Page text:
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Six Voices, One Podcaster, No Problem: Inside Kelcey Ayer’s One-Man Show

Moving from radio to podcast format changed how Kelcey Ayer approaches his multi-character, improv-informed comedy show.

Kelcey Ayer performs his characters into a Shure SM7 mic leading to a Universal Audio Apollo Twin interface, run into Ableton.
Kelcey Ayer performs his characters into a Shure SM7 mic leading to a Universal Audio Apollo Twin interface, run into Ableton.

Los Angeles, CA (February 18, 2021)—Improvising a comedy podcast with multiple characters voiced by the same person is exactly as complicated to execute as you might think. Kelcey Ayer, whose imagination and voice are the engine behind The Kelcey Ayer TV Show on Radio from Headgum, says keeping the production running smoothly comes down to his methodical creative process.

“I’ll go back and forth and try to go kind of fast,” explains Ayer, who also plays keyboards and sings in L.A.-based indie rock band Local Natives. “I record a voice and then back up a little bit, enable a different track, and then record another person’s voice in response to that person’s voice … for 10 minutes or something, and then look over it and tighten things up and change a line here or there.”

The Kelcey Ayer TV Show on Radio is a podcast is about a fictional variety TV show that has been canceled but revived on radio. Inspired by shows like 30 Rock, The Larry Sanders Show and even The Muppet Show, which brought viewers behind the scenes to see the making of fictional variety shows, the podcast actually did begin as a radio show on Eastside Radio before Ayer retooled it as a podcast.

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“It’s interesting to call it a podcast, because it’s not really a podcast in the normal sense of a person interviewing someone else—it’s half scripted and half improv,” he says. “I’ll write out ideas with my wife and we’ll bat around story arcs and things like that, and then I’ll just go into improv mode and then kind of run with ideas. It’s a one-man show. I make the music, I engineer everything [and] I write everything with the help of my wife.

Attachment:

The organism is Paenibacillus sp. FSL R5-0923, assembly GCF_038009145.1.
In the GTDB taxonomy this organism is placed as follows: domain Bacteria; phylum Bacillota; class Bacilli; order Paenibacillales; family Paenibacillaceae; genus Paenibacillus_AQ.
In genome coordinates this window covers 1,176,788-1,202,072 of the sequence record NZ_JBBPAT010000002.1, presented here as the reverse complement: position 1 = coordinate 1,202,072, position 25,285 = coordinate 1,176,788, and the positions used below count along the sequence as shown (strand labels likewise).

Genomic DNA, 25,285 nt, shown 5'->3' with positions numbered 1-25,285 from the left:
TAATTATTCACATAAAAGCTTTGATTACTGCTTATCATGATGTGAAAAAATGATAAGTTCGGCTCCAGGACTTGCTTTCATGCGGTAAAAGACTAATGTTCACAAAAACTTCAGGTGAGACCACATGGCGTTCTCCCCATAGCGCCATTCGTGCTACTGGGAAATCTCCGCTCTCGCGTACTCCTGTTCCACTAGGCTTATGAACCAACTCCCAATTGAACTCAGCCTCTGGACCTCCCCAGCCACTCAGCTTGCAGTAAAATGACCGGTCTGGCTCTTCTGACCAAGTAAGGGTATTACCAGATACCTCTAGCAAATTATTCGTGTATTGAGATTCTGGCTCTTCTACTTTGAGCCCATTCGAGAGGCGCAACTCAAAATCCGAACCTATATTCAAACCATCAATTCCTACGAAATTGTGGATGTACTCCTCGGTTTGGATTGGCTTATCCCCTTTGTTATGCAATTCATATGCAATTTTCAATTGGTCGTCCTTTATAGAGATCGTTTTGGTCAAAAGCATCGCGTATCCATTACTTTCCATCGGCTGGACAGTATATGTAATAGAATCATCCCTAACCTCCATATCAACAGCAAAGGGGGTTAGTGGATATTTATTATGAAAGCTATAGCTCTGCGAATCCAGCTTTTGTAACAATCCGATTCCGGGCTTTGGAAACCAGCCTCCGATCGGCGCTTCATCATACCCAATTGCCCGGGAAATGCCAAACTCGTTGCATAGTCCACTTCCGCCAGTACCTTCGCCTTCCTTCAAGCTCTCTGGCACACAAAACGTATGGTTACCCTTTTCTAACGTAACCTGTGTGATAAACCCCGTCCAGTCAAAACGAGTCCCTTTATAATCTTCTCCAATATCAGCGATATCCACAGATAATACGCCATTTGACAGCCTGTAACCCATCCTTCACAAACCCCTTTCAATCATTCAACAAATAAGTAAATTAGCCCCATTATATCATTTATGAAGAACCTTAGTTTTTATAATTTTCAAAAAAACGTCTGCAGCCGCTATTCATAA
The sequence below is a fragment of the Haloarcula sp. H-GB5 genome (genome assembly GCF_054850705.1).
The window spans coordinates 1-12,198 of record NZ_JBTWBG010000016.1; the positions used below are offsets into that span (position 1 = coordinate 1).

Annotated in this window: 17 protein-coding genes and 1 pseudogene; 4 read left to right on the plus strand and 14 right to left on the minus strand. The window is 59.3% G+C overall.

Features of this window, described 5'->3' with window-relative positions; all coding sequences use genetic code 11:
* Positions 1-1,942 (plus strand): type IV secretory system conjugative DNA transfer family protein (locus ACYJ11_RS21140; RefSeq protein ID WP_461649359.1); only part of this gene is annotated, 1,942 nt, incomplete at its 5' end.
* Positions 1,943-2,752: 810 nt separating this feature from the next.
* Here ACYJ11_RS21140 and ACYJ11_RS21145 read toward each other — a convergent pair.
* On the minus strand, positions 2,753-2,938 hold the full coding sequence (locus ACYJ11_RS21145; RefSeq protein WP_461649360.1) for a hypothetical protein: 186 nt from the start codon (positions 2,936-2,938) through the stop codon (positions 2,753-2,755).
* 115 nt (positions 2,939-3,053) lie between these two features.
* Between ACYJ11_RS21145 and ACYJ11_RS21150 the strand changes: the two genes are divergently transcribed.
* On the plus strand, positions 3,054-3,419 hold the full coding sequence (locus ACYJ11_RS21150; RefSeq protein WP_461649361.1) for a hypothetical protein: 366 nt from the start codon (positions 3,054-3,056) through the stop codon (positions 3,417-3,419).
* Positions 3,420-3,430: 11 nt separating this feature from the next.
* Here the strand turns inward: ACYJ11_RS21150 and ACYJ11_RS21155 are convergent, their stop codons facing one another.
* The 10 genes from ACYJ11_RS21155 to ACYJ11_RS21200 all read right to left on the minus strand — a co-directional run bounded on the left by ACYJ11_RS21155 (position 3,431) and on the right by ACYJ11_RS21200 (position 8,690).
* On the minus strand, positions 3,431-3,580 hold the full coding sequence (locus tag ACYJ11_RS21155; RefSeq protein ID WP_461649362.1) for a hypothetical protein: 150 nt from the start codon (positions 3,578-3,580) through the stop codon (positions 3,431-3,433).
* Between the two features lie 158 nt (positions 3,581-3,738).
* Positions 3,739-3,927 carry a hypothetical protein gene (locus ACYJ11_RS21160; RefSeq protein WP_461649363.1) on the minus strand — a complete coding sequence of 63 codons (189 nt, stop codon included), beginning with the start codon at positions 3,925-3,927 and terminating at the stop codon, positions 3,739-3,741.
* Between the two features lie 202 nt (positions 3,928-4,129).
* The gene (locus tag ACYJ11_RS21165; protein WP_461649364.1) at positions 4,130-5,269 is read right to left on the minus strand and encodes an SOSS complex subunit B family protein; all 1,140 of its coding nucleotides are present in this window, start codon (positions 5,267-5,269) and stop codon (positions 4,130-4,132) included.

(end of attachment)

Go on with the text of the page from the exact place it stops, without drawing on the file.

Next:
Ayer voices all six characters himself, using different speech patterns and accents, as well as the Soundtoys Little AlterBoy plug-in to manipulate pitch. To keep his improvisations moving quickly, he keeps a Shure SM7 set up at a level that works well for every voice, plugged into a Universal Audio Apollo Twin interface and preamp, which he runs into Ableton; listening back is handled through over-ear Sony MDR-7506 Dynamic Stereo Headphones. He also uses this setup to record original music as well as fake commercials, which serve as intermissions between the action.

The Kelcey Ayer TV Show on Radio
Kelcey Ayer voices six different characters for the comedy podcast.

When he first produced the series for radio, Ayer sent all the audio sources through one bus to be compressed, limited and mastered for that medium; for the podcast version, all the voices run through their own mic buses, and the music is separated and less compressed, so it retains the dynamics. “When you put out music or a podcast on Spotify or Apple Music or whatever, they will either bring the volume down to their normal level or they’ll bring it up to their normal level,” he explains. “I think it’s better for it to come up to their level.”

Taking the show from radio to a podcast also gave him time to reconsider and change some artistic choices he made the first time, when he was producing a full 25-minute episode in a matter of days.

“I’ve kind of gotten some of the voices to a better place … as far as who they are in my mind [and] how it should sound,” he says. “I had to go back to a few of the earlier episodes and re-record Bronco’s voice. I changed all of that for the first three or four episodes, and then changed Sally’s voice because people thought she was a robot, and it’s understandable because she sounds like a robot, but I … tried to bring the fact home that she is using a vocoder and is just a sarcastic person.”

The Kelcey Ayer TV Show on Radio